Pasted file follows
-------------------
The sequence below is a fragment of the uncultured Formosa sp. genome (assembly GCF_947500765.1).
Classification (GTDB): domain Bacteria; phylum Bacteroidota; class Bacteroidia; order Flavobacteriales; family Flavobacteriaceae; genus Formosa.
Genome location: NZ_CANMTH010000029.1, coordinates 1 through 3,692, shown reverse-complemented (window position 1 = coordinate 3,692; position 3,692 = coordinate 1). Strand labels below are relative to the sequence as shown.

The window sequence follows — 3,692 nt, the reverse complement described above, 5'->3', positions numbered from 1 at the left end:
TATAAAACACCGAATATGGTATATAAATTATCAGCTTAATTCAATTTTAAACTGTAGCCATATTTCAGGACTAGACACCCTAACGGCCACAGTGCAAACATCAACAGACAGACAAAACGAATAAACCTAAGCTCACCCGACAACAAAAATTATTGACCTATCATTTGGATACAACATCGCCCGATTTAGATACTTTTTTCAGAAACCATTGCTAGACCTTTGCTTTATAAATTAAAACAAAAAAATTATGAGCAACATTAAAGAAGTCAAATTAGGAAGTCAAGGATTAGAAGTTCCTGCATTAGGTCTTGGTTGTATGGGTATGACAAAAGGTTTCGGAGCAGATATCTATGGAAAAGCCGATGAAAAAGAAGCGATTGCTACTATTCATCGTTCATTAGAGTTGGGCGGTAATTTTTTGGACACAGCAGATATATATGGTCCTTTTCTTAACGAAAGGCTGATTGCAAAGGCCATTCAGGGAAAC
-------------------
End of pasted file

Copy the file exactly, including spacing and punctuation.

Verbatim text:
The sequence below is a fragment of the uncultured Formosa sp. genome (assembly GCF_947500765.1).
Classification (GTDB): domain Bacteria; phylum Bacteroidota; class Bacteroidia; order Flavobacteriales; family Flavobacteriaceae; genus Formosa.
Genome location: NZ_CANMTH010000029.1, coordinates 1 through 3,692, shown reverse-complemented (window position 1 = coordinate 3,692; position 3,692 = coordinate 1). Strand labels below are relative to the sequence as shown.

The window sequence follows — 3,692 nt, the reverse complement described above, 5'->3', positions numbered from 1 at the left end:
TATAAAACACCGAATATGGTATATAAATTATCAGCTTAATTCAATTTTAAACTGTAGCCATATTTCAGGACTAGACACCCTAACGGCCACAGTGCAAACATCAACAGACAGACAAAACGAATAAACCTAAGCTCACCCGACAACAAAAATTATTGACCTATCATTTGGATACAACATCGCCCGATTTAGATACTTTTTTCAGAAACCATTGCTAGACCTTTGCTTTATAAATTAAAACAAAAAAATTATGAGCAACATTAAAGAAGTCAAATTAGGAAGTCAAGGATTAGAAGTTCCTGCATTAGGTCTTGGTTGTATGGGTATGACAAAAGGTTTCGGAGCAGATATCTATGGAAAAGCCGATGAAAAAGAAGCGATTGCTACTATTCATCGTTCATTAGAGTTGGGCGGTAATTTTTTGGACACAGCAGATATATATGGTCCTTTTCTTAACGAAAGGCTGATTGCAAAGGCCATTCAGGGAAAC